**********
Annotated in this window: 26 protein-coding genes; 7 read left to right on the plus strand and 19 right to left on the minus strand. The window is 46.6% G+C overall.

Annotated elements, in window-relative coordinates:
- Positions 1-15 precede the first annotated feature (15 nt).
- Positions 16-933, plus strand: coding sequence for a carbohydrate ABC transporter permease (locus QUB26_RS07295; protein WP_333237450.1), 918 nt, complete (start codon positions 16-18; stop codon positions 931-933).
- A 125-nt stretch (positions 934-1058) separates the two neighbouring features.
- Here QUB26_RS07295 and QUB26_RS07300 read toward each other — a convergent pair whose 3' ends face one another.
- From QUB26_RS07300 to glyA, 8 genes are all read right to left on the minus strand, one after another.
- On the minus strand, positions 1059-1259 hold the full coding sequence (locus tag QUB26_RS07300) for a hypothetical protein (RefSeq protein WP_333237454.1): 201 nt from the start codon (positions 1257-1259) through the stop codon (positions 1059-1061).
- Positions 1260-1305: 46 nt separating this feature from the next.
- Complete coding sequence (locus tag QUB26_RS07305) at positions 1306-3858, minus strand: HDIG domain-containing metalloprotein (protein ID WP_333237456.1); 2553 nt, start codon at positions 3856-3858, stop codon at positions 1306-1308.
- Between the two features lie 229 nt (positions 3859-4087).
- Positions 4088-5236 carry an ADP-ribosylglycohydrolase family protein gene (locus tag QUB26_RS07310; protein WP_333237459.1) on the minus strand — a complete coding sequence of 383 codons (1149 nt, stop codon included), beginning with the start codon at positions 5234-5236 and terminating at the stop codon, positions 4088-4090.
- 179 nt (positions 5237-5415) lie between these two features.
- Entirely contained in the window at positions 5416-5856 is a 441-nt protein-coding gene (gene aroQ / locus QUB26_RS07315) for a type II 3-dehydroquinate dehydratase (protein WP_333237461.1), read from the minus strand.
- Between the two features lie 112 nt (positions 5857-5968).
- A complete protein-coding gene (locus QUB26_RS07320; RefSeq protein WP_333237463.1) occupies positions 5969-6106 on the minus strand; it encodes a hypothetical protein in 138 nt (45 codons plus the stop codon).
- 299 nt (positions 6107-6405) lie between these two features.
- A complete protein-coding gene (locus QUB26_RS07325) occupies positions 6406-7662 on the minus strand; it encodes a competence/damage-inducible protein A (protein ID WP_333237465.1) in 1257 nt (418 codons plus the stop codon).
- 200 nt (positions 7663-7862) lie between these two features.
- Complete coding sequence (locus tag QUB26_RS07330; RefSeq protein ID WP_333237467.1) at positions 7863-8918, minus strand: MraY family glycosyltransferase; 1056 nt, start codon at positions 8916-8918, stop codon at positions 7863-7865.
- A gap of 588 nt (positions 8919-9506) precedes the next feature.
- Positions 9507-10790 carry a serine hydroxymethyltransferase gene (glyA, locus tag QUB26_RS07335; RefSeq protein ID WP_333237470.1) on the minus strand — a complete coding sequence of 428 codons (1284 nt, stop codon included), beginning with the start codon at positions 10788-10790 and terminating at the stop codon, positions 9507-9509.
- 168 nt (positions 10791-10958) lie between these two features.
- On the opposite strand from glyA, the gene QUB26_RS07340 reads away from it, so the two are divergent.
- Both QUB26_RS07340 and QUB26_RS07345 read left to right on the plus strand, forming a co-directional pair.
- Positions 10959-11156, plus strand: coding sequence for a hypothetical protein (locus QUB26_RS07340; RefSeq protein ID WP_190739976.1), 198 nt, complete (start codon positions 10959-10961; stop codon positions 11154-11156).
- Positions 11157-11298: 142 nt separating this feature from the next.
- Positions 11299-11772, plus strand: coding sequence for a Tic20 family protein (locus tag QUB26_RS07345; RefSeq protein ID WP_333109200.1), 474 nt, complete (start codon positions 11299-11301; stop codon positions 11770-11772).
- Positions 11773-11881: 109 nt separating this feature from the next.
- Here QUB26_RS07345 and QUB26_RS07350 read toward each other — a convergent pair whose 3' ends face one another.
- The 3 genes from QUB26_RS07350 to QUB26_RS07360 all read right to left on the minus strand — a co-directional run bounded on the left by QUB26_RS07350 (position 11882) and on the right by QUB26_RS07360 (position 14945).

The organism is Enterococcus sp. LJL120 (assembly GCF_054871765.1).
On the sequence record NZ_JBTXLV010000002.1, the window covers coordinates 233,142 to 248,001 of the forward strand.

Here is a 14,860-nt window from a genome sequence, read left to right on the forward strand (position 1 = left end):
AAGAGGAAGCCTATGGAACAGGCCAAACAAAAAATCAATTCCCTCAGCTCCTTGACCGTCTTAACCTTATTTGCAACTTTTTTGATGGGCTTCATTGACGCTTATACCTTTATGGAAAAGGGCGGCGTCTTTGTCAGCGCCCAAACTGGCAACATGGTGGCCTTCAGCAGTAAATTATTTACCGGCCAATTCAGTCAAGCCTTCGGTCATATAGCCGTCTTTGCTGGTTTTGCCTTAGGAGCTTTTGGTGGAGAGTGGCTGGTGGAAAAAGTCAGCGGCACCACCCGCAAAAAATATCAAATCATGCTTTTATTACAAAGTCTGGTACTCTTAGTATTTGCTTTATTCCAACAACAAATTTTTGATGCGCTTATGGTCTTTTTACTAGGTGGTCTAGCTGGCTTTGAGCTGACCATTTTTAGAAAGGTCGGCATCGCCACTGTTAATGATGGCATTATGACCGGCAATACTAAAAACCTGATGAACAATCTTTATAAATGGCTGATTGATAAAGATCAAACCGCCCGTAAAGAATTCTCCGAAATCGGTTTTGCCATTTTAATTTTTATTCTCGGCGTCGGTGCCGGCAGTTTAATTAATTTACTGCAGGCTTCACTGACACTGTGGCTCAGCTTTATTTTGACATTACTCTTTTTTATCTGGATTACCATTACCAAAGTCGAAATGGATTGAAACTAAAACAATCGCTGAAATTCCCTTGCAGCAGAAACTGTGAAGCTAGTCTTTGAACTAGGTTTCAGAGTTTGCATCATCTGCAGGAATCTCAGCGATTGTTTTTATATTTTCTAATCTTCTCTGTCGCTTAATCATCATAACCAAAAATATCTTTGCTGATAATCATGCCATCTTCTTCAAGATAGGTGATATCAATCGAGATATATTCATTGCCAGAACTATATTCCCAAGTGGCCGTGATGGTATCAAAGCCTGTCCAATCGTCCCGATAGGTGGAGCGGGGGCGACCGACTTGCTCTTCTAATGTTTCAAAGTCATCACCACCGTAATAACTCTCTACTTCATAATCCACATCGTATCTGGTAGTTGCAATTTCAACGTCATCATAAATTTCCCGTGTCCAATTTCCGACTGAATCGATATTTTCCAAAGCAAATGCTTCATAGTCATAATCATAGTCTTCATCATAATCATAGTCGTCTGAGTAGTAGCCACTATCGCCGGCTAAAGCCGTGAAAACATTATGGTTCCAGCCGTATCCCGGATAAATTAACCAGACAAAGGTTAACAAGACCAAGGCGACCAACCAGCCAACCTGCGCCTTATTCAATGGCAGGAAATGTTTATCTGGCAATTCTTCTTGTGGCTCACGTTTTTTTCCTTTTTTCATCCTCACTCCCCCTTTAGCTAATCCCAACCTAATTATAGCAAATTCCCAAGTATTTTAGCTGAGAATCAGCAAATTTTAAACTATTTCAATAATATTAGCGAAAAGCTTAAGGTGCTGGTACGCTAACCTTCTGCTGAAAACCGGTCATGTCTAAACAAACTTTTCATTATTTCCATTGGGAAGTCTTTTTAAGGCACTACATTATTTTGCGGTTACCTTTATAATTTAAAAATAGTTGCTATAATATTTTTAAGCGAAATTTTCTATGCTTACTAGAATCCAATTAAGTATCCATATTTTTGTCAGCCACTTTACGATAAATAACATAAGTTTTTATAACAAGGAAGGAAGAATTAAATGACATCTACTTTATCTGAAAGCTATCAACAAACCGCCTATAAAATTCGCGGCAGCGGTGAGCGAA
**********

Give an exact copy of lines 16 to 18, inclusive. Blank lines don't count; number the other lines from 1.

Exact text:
- A complete protein-coding gene (locus QUB26_RS07320; RefSeq protein WP_333237463.1) occupies positions 5969-6106 on the minus strand; it encodes a hypothetical protein in 138 nt (45 codons plus the stop codon).
- 299 nt (positions 6107-6405) lie between these two features.
- A complete protein-coding gene (locus QUB26_RS07325) occupies positions 6406-7662 on the minus strand; it encodes a competence/damage-inducible protein A (protein ID WP_333237465.1) in 1257 nt (418 codons plus the stop codon).